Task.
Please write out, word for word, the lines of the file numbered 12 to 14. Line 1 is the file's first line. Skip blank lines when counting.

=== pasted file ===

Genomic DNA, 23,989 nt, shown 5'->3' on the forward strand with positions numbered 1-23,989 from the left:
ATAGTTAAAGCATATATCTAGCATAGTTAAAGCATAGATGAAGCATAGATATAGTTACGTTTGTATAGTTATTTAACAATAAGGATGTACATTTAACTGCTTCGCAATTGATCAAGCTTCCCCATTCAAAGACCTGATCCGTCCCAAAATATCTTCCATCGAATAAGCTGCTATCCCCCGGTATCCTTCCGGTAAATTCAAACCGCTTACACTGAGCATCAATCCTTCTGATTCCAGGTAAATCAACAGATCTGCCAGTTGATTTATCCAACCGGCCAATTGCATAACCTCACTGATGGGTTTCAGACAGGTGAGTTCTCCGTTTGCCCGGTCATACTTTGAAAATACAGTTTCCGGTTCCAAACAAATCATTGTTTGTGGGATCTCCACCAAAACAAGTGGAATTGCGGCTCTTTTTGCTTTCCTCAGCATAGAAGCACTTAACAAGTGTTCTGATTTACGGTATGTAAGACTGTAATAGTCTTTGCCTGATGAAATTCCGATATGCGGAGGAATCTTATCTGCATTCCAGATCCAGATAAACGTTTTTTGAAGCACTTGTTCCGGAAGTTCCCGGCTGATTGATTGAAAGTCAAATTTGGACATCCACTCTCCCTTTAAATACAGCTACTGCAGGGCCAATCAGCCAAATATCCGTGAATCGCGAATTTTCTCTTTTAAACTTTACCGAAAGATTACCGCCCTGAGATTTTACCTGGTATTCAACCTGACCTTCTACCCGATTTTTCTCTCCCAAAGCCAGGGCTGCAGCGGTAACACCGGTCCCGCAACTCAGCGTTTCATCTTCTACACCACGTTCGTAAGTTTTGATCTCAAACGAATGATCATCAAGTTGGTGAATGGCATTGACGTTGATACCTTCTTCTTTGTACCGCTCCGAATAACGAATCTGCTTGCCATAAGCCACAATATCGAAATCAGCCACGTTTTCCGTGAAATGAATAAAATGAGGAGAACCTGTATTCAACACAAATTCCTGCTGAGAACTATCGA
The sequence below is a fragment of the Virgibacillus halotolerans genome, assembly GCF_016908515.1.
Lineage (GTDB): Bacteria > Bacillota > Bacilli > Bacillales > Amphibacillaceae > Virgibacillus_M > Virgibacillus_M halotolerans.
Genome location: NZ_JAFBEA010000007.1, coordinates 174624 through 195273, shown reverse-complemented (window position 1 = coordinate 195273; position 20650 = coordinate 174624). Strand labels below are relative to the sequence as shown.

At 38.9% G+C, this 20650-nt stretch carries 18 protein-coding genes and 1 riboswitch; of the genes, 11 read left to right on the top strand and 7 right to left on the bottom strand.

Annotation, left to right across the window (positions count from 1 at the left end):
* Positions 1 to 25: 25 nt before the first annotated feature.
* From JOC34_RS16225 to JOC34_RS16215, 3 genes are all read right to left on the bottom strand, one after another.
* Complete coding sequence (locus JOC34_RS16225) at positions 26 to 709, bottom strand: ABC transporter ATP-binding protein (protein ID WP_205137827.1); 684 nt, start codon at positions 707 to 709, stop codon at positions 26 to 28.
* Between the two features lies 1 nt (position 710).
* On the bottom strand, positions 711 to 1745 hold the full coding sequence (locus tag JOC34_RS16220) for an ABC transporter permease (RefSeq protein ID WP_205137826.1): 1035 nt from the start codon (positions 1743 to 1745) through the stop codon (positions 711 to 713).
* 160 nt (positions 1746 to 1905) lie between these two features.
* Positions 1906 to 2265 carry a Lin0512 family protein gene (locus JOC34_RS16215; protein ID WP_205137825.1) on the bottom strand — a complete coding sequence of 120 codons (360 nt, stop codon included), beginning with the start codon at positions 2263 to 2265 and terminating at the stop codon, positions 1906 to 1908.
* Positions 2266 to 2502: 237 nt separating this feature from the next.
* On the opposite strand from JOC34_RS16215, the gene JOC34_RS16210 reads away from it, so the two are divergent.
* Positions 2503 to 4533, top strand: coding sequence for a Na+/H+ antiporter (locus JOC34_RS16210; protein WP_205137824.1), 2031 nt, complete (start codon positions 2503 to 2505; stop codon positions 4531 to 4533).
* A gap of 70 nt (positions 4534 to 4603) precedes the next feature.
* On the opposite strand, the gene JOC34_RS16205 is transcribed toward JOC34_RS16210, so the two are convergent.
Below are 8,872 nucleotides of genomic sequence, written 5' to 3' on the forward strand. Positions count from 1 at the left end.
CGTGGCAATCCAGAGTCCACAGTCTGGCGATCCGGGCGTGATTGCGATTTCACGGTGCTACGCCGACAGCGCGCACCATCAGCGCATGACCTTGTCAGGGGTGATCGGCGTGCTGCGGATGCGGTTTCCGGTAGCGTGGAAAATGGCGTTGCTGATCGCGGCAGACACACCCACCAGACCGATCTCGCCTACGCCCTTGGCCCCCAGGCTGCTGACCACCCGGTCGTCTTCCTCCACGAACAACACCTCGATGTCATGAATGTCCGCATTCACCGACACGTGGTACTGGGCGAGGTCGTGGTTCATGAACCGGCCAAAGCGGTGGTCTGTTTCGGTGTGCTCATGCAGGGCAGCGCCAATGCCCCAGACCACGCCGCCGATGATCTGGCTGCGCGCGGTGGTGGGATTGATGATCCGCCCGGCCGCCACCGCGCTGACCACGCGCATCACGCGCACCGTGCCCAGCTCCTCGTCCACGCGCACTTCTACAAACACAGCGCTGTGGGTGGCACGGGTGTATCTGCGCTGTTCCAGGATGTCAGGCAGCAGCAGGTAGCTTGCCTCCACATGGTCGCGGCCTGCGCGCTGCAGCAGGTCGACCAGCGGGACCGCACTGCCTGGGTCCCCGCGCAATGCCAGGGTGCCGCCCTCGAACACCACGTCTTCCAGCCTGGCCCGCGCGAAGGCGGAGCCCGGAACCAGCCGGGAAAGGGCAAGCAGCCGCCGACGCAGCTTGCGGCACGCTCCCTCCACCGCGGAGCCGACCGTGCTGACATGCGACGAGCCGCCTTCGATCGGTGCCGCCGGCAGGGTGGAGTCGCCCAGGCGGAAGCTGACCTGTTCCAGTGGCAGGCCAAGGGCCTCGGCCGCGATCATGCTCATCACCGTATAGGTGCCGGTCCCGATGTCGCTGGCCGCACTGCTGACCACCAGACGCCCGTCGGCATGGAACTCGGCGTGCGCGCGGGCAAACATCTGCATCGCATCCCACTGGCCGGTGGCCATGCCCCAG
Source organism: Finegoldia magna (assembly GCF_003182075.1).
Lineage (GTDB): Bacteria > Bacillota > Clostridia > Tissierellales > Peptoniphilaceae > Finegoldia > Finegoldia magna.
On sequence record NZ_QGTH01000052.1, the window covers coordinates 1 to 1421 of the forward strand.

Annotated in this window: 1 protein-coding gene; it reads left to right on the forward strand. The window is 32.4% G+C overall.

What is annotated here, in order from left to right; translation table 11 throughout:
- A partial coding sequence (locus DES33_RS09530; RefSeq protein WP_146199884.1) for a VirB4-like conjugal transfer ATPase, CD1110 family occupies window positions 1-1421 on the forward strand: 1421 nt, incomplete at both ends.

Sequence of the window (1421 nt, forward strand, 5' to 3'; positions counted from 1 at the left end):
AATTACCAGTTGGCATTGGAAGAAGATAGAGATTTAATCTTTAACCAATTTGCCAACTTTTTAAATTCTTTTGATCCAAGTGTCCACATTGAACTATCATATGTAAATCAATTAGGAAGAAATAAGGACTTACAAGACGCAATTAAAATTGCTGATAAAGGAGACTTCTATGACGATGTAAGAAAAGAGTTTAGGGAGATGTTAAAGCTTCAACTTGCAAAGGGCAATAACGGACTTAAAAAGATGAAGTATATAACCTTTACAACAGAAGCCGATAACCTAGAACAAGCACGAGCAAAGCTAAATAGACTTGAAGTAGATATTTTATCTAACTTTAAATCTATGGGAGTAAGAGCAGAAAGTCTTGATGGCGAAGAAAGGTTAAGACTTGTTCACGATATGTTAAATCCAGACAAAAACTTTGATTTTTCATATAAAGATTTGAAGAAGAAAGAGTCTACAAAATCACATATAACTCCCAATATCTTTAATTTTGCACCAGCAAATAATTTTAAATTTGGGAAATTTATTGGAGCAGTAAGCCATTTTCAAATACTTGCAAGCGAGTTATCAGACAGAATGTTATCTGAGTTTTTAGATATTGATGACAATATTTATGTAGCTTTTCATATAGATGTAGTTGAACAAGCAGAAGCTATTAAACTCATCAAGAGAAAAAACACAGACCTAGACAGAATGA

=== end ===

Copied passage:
* On the bottom strand, positions 711 to 1745 hold the full coding sequence (locus tag JOC34_RS16220) for an ABC transporter permease (RefSeq protein ID WP_205137826.1): 1035 nt from the start codon (positions 1743 to 1745) through the stop codon (positions 711 to 713).
* 160 nt (positions 1746 to 1905) lie between these two features.
* Positions 1906 to 2265 carry a Lin0512 family protein gene (locus JOC34_RS16215; protein ID WP_205137825.1) on the bottom strand — a complete coding sequence of 120 codons (360 nt, stop codon included), beginning with the start codon at positions 2263 to 2265 and terminating at the stop codon, positions 1906 to 1908.